It's fairly obvious that the creation account in Genesis contradicts the biological theory of Darwinian evolution - a theory which biologists generally regard as proven beyond doubt by evidence from molecular genetics, paleontology, biogeography, comparative zoology, and other fields of study. However, since most (all?) inerrantists don't believe in evolution, it seems pointless to argue on this basis - the problem is Serious if you accept evolution, Weak otherwise.
Genesis presents the creation as a six-day process, but it's possible to see these "days" as representing much longer periods of time. Some people (most notably Oxford biologist Andrew Parker) have gone so far as to suggest that Genesis is entirely consistent with evolution. But this is not so:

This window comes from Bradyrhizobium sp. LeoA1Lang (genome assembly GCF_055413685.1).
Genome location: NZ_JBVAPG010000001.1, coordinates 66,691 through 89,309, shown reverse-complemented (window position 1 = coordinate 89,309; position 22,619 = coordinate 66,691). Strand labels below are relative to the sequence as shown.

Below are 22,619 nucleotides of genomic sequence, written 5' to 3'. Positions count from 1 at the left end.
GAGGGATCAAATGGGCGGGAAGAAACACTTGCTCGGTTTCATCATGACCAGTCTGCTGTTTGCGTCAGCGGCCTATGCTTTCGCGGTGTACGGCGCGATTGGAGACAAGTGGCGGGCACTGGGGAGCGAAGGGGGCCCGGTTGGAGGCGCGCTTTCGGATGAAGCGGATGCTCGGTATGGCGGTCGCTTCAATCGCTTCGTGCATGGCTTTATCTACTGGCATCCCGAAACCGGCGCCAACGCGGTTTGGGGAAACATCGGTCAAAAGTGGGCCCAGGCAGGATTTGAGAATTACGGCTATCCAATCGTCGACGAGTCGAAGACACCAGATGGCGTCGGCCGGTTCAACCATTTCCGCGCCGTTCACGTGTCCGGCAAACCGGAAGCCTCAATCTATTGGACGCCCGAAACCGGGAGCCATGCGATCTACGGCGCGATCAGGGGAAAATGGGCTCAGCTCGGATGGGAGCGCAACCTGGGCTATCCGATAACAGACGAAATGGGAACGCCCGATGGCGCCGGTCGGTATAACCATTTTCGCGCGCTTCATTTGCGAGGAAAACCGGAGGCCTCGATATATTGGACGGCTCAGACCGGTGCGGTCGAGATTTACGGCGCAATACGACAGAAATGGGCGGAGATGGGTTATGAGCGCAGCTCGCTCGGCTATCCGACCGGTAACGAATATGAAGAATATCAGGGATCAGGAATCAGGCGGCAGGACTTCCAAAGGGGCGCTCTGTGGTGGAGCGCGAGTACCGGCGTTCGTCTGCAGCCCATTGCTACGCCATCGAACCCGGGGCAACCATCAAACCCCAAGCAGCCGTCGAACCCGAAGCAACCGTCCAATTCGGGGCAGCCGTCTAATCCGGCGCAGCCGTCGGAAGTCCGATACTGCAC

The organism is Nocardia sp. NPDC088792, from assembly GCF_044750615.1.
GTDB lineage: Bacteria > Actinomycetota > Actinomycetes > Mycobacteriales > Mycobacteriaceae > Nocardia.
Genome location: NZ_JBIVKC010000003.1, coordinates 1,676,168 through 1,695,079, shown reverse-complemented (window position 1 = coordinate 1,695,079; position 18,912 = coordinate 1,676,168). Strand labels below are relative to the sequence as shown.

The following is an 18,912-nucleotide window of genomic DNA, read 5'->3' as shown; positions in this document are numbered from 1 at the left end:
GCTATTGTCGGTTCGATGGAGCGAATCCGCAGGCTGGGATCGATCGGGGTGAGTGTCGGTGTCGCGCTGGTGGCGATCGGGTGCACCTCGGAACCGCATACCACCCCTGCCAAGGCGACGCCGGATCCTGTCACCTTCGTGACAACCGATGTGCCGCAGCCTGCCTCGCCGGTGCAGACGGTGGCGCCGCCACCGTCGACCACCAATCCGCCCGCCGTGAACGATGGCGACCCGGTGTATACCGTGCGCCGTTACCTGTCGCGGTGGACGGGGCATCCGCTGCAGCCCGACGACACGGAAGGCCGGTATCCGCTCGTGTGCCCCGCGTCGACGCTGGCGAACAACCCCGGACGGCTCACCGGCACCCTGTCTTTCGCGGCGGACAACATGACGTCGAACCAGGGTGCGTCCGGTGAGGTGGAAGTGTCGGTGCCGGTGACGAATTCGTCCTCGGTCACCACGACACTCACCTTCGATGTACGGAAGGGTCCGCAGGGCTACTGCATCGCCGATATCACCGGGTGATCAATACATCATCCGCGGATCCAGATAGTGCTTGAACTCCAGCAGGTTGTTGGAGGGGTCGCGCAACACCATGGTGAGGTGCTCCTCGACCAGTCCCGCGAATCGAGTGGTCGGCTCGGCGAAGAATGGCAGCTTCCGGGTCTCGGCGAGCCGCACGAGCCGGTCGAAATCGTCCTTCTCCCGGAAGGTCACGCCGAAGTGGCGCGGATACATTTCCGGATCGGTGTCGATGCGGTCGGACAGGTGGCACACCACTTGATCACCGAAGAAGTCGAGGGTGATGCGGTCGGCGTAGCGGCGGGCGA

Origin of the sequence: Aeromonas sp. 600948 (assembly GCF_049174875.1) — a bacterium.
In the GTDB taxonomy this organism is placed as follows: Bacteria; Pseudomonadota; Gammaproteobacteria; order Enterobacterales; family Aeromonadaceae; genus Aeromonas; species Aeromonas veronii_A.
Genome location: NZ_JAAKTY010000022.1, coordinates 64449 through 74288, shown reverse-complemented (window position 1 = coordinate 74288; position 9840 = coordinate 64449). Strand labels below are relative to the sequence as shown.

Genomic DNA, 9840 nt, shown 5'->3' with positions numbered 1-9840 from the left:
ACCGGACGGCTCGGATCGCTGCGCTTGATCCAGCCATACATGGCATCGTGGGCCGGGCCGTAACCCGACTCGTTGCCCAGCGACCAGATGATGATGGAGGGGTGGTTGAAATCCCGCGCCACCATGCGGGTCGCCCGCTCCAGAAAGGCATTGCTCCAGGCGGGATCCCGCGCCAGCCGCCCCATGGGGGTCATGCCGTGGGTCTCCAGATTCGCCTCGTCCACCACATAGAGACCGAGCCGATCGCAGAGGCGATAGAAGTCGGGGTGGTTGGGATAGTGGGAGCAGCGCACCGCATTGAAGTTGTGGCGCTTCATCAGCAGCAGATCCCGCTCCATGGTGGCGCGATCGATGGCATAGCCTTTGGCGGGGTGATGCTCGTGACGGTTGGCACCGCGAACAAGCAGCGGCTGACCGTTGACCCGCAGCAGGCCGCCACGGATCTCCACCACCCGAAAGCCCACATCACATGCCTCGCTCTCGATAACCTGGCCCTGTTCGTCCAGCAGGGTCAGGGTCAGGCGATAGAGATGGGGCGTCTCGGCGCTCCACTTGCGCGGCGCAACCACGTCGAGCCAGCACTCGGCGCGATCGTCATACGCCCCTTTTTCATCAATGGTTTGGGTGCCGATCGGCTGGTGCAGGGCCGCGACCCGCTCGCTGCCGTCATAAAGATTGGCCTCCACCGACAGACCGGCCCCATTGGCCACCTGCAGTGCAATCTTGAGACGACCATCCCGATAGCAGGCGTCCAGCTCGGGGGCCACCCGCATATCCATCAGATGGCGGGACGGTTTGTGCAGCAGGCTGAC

Plants are created at Genesis 1:11 (day 3) even though the sun isn't created until 1:14 (day 4). This is wrong: the sun had existed for about a billion years before there was life at all, and even if life could exist without the sun, photosynthesisers couldn't.
Birds are created at Genesis 1:20 (day 5), before land animals, which are only created at 1:24 (day 6). This is also wrong: birds evolved from land animals, almost certainly dinosaurs; a large number of feathered dinosaurs are in the fossil record, and Archaeopteryx was both bird-like and dinosaur-like.
(The ESV's notes suggest that "birds" might be the wrong translation, with "flying things" (i.e. insects) as a possible alternative. This would still be wrong: flying insects evolved from land-based creepy crawlies.)
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